SDV Telemetry Project - On Hold
BEST PRACTICES DRAFT V.0.2
This page describes a simplified* version of a methodology for designing artifacts that aim to solve specific technical problems. This abstract view of the methodology was inspired by the Design Science Research (DSR) initially positioned by Hevner in [1-2], and in particular by its information- and software-oriented version described by Wieringa in .
DSR is used in fields like information systems and engineering to solve real-world problems by creating innovative solutions. Think of it as a way of applying a guideline (i.e., a structured process) to design something new or to answer open questions about an already existing design. In DSR, the innovative solution is generally referred to as an artifact. In a nutshell, DSR is like an organized way of inventing cool stuff to solve practical problems!
In order for the design to be useful and valid, one has to define (ideally upfront) the fundamental components: Problem, Goal(s), Requirements, and the Artifact type. Doing so will automatically determine the scope for the necessary work.
The word "simplified" implies here that the intention is not to replace or reinvent the Design Science Research (DSR) methodology already established in academic research. Instead, this interpretation adopts the fundamental components of artifact design from DSR that can serve as a guideline to frame multiple collaborative projects within a unified specific structure. Please follow this simplified methodology for designing artifacts within the COVESA alliance. If you require a research-oriented design, please refer to the corresponding literature on DSR or similar scientific frameworks.
The term "artifact" may sound too abstract and ambiguous at first. However, it is only a general way to cover multiple possibilities under the same methodology. In practice, this word is replaced with a specific artifact type. Nevertheless, using its generic form is helpful at the initial stages of a project, where the solution's particular shape has yet to be defined. As the list of specific artifacts could be extensive, one can directly link any piece of technology as a subcategory of eight parent types, as described in :
|Description of a structure, a process, or some interaction.|
|Method||Activities that are performed by people in order to accomplish a particular task or solve a problem.|
|Language or Notation||Symbols, rules, or conventions used to represent information or instructions as a formal abstraction of reality.|
|Algorithm||Description of a machine-executable step-by-step procedure or set of rules designed to solve a problem or perform a specific task.|
|Guideline||Suggestion regarding behaviour in a particular situation.|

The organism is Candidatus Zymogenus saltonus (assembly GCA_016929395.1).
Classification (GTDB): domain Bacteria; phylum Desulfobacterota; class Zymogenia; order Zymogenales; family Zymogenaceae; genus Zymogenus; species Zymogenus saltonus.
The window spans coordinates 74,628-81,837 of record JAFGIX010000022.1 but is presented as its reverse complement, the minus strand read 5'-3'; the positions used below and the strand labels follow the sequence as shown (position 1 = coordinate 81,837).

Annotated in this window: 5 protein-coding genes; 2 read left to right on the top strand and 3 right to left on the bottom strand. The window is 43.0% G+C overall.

|Requirements||Statements about a system. They constraint the operational conditions.|
|Pattern||Reusable elements of a design.|
|Metric||Any model that can be used to evaluate aspects of system design.|
The fundamental components of an artifact design form together a clear and well-scoped summary. Following the template suggested in , each workflow at COVESA must target only artefacts with a complete set of design components as follows:
Formulating the design problem
Improve (or solve) a <problem>
by designing an <artifact>
that satisfies <requirements>
in order to achieve <goal(s)>
Bear in mind that specific details of the fundamental components might be unclear at the starting phase of a project. Nevertheless, as the work advances, they must be updated according to the development and aligned with the official releases of an artifact.
*Idea as of 21.11.2023
*Idea as of 21.11.2023
Here comes an specific example of an existing project in COVESA and its associated artefacts.
A. Hevner, S. March, J. Park, and S. Ram, “Design science in information systems research,” MIS Quarterly, vol. 28, no. 1, pp. 75–105, 2004.
S. Gregor and A. Hevner, “Positioning and presenting design science research for maximum impact,” MIS quarterly, pp. 337–355, 2013.
R. J. Wieringa, Design Science Methodology for Information Systems and Software Engineering. Berlin, Heidelberg: Springer Berlin Heidelberg, 2014. doi: 10.1007/978-3-662-43839-8.
P. Offermann, S. Blom, M. Schönherr, and U. Bub, “Artifact Types in Information Systems Design Science – A Literature Review,”
in Global Perspectives on Design Science Research, vol. 6105, R. Winter, J. L. Zhao, and S. Aier, Eds., in Lecture Notes in Computer Science, vol. 6105. , Berlin, Heidelberg: Springer Berlin Heidelberg, 2010, pp. 77–92. doi: 10.1007/978-3-642-13335-0_6.